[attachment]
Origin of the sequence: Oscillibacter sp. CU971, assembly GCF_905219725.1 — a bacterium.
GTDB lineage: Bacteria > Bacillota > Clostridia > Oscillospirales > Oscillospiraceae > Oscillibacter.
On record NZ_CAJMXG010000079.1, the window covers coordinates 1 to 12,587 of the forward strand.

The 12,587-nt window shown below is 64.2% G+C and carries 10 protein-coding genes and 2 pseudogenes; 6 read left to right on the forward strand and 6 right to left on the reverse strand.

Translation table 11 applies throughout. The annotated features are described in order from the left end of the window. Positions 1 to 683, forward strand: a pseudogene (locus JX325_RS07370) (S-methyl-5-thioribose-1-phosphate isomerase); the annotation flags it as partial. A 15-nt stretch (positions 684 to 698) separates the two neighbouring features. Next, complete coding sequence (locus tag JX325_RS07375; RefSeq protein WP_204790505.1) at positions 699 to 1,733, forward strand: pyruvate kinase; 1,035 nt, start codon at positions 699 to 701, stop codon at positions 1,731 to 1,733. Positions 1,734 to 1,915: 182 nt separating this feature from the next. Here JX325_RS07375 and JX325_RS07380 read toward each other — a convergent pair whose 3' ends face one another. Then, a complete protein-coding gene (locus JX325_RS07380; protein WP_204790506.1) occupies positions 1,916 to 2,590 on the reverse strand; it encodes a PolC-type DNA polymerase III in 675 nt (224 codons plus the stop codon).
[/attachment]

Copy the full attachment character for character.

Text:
Origin of the sequence: Oscillibacter sp. CU971, assembly GCF_905219725.1 — a bacterium.
GTDB lineage: Bacteria > Bacillota > Clostridia > Oscillospirales > Oscillospiraceae > Oscillibacter.
On record NZ_CAJMXG010000079.1, the window covers coordinates 1 to 12,587 of the forward strand.

The 12,587-nt window shown below is 64.2% G+C and carries 10 protein-coding genes and 2 pseudogenes; 6 read left to right on the forward strand and 6 right to left on the reverse strand.

Translation table 11 applies throughout. The annotated features are described in order from the left end of the window. Positions 1 to 683, forward strand: a pseudogene (locus JX325_RS07370) (S-methyl-5-thioribose-1-phosphate isomerase); the annotation flags it as partial. A 15-nt stretch (positions 684 to 698) separates the two neighbouring features. Next, complete coding sequence (locus tag JX325_RS07375; RefSeq protein WP_204790505.1) at positions 699 to 1,733, forward strand: pyruvate kinase; 1,035 nt, start codon at positions 699 to 701, stop codon at positions 1,731 to 1,733. Positions 1,734 to 1,915: 182 nt separating this feature from the next. Here JX325_RS07375 and JX325_RS07380 read toward each other — a convergent pair whose 3' ends face one another. Then, a complete protein-coding gene (locus JX325_RS07380; protein WP_204790506.1) occupies positions 1,916 to 2,590 on the reverse strand; it encodes a PolC-type DNA polymerase III in 675 nt (224 codons plus the stop codon).